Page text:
Asian share markets began the new year mixed yesterday, with another record-breaking close on Wall Street offset by a slowdown in Chinese manufacturing growth.
Trading across the region was quiet after the break. The US dollar held on to its recent gains against the yen, sitting just below five-year highs.
Sydney added 0.29 percent, or 15.7 points, to 5,367.9 while Seoul tumbled 2.20 percent, or 44.15 points, to close at 1,967.19.
Shanghai lost 0.31 percent, or 6.59 points, to 2,109.39 and Hong Kong closed 0.14 percent, or 33.66 points, higher to 23,340.05.
Taipei ended flat, edging up 1.03 points to 8,612.54.
Tokyo and Wellington were closed for public holidays.
US shares gave a positive lead going into this year, with investors in New York upbeat after a series of strong data indicating the world’s top economy is getting back up to speed.
The Dow added 0.44 percent and the S&P 500 gained 0.40 percent in Tuesday trade — both new records — while the NASDAQ rose 0.54 percent to hit its high for the year.
The Dow gained 26.5 percent last year — its best percentage rise in more than 15 years — while the S&P 500 advanced 29.6 percent, marking its strongest jump since 1997.
However, while the performance in New York provided a catalyst for buying, figures showing that factory activity in China had slowed weighed on sentiment.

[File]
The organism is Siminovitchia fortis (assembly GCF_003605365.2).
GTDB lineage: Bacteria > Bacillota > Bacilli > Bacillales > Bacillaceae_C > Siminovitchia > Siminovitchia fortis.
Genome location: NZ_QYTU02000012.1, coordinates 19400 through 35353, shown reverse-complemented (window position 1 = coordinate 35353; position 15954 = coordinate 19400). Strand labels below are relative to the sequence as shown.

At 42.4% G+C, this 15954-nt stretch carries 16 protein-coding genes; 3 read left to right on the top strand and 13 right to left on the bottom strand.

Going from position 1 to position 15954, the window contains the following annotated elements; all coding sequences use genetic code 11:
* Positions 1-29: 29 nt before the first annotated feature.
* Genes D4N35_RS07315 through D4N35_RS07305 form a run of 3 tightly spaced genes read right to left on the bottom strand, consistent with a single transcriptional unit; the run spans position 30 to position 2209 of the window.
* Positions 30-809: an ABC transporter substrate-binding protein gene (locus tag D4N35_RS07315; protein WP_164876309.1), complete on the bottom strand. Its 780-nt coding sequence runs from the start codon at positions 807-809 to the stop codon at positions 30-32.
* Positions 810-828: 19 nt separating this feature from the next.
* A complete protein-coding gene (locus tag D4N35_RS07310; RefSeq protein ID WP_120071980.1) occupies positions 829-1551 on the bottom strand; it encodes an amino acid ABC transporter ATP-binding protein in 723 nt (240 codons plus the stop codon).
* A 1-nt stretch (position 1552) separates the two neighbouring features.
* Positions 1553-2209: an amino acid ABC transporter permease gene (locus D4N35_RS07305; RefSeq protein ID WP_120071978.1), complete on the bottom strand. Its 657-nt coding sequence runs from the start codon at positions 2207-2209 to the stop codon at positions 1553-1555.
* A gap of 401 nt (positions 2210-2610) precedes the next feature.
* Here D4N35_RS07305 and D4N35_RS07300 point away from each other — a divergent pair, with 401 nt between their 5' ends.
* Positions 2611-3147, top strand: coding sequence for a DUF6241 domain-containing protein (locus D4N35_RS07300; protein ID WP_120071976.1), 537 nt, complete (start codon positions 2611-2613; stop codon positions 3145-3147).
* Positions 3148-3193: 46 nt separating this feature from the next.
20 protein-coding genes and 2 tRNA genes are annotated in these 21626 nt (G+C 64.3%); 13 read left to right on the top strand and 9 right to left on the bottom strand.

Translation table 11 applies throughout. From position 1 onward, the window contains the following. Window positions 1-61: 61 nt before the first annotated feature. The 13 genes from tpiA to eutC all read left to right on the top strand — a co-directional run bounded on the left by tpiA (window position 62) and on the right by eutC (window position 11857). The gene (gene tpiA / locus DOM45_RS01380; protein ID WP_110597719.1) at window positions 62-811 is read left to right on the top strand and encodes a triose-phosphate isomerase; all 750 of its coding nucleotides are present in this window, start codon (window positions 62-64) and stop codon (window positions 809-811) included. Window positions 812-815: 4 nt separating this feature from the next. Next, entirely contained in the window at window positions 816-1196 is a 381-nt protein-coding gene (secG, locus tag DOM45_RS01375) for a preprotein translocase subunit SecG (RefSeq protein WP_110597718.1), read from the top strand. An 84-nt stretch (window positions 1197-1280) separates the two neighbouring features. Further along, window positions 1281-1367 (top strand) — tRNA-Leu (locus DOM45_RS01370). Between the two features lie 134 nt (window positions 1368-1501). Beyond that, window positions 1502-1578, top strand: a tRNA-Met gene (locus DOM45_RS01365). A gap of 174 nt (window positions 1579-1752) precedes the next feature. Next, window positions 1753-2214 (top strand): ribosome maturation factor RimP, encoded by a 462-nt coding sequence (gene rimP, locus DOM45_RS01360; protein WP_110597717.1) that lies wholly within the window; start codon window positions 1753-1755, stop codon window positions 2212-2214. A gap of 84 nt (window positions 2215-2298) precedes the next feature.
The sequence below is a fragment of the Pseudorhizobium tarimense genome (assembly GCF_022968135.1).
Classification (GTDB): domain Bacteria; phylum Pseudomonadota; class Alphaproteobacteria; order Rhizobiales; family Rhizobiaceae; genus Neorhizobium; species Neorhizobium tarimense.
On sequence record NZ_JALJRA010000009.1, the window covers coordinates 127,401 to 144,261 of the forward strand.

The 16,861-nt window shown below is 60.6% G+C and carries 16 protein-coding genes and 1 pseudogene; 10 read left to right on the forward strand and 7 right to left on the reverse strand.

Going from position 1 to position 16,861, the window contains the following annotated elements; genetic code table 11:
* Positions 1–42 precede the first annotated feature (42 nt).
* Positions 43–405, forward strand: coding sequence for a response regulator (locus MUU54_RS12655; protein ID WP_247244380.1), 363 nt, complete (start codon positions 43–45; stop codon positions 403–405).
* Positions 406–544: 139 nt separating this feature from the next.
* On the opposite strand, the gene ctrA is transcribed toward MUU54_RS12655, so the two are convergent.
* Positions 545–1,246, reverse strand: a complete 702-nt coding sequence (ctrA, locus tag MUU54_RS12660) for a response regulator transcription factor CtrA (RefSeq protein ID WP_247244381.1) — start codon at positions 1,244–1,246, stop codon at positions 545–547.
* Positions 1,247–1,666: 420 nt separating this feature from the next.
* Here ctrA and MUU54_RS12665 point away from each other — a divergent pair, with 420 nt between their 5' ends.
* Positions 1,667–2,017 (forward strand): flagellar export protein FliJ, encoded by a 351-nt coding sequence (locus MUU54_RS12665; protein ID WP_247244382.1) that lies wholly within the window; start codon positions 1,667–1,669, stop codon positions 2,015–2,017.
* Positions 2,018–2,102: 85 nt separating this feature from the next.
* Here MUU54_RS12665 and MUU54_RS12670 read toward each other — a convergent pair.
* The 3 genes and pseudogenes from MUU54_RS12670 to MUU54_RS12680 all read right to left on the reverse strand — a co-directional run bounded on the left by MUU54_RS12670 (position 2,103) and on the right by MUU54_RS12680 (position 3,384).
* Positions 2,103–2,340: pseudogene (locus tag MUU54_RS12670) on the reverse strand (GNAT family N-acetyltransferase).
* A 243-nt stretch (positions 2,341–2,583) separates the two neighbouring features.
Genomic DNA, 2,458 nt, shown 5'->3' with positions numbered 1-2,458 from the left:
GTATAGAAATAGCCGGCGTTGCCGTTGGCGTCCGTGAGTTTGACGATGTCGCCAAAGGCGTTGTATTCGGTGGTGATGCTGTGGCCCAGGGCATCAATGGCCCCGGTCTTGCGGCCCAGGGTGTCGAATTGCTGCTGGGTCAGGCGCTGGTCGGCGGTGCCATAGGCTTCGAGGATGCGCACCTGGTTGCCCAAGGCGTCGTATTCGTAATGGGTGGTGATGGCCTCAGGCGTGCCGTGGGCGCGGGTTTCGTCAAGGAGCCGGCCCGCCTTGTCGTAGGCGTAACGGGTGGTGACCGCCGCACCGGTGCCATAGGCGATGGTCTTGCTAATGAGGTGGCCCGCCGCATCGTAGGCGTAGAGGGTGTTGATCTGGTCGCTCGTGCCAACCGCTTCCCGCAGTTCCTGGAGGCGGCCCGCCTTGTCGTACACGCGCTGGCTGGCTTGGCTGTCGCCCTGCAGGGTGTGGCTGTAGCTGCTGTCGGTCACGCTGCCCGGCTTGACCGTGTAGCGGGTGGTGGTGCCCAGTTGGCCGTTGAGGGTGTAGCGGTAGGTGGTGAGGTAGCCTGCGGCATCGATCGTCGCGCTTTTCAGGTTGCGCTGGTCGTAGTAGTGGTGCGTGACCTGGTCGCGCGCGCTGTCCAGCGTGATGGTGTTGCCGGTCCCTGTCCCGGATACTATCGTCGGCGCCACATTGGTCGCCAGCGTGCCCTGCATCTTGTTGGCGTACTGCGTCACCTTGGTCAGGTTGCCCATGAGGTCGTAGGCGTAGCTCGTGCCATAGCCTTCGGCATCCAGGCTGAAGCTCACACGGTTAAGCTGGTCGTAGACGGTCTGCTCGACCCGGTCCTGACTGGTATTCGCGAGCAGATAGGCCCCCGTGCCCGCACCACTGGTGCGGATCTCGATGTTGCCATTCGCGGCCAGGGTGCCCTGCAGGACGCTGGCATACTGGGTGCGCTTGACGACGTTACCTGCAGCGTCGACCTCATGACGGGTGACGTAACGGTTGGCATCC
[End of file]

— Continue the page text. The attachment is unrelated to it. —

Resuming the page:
On Wednesday, Beijing’s official purchasing managers’ index (PMI) for last month came in at 51.0, down from November’s 51.4 and below the median 51.2 forecast of eight economists by the Wall Street Journal. Anything above 50 points to growth, while a figure below indicates contraction.
It marked the 15th straight month of growth, but it is the first time since June that the figure has dipped from the previous month. And on Thursday, HSBC said its China PMI dipped to 50.5 last month from 50.8 in November.
The results raised concerns about the state of the world’s No. 2 economy — which is a key driver of regional and global growth — with analysts fearing it has slowed in recent months despite a pick-up in the middle of the year.
Qu Hongbin (屈宏斌), an HSBC economist in Hong Kong, said in a statement accompanying the data that the easing in last month’s PMI was mainly due to modest output growth, which weakened from November’s eight-month high.
However, the fact that the index has sustained a fifth straight expansionary reading suggested the Chinese economy has been holding up well, he said.
“The recovering momentum since August 2013 is continuing into 2014,” Qu said.
Meanwhile, Europe’s main stock markets climbed in opening deals yesterday as investors returned to their desks on the first trading day of this year.
London’s FTSE 100 index advanced 0.11 percent to 6,756.32 points and the Paris CAC 40 won 0.31 percent to 4,309.16 points, compared with the close on Tuesday — the last trading day for both the British and French bourses before shutting for New Year’s Day.
Elsewhere, Frankfurt’s DAX 30 index added 0.48 percent to 9,598.25 points compared with the close on Monday, when it last traded.
All three main European markets reaped impressive gains last year, with sentiment boosted by growing economic optimism, looser central bank monetary policy and easing concerns over the eurozone crisis.
Over the past year, London stocks soared by 14.4 percent, aided by the recovering British economy, while Paris jumped 18 percent and star performer Frankfurt surged by 25.5 percent.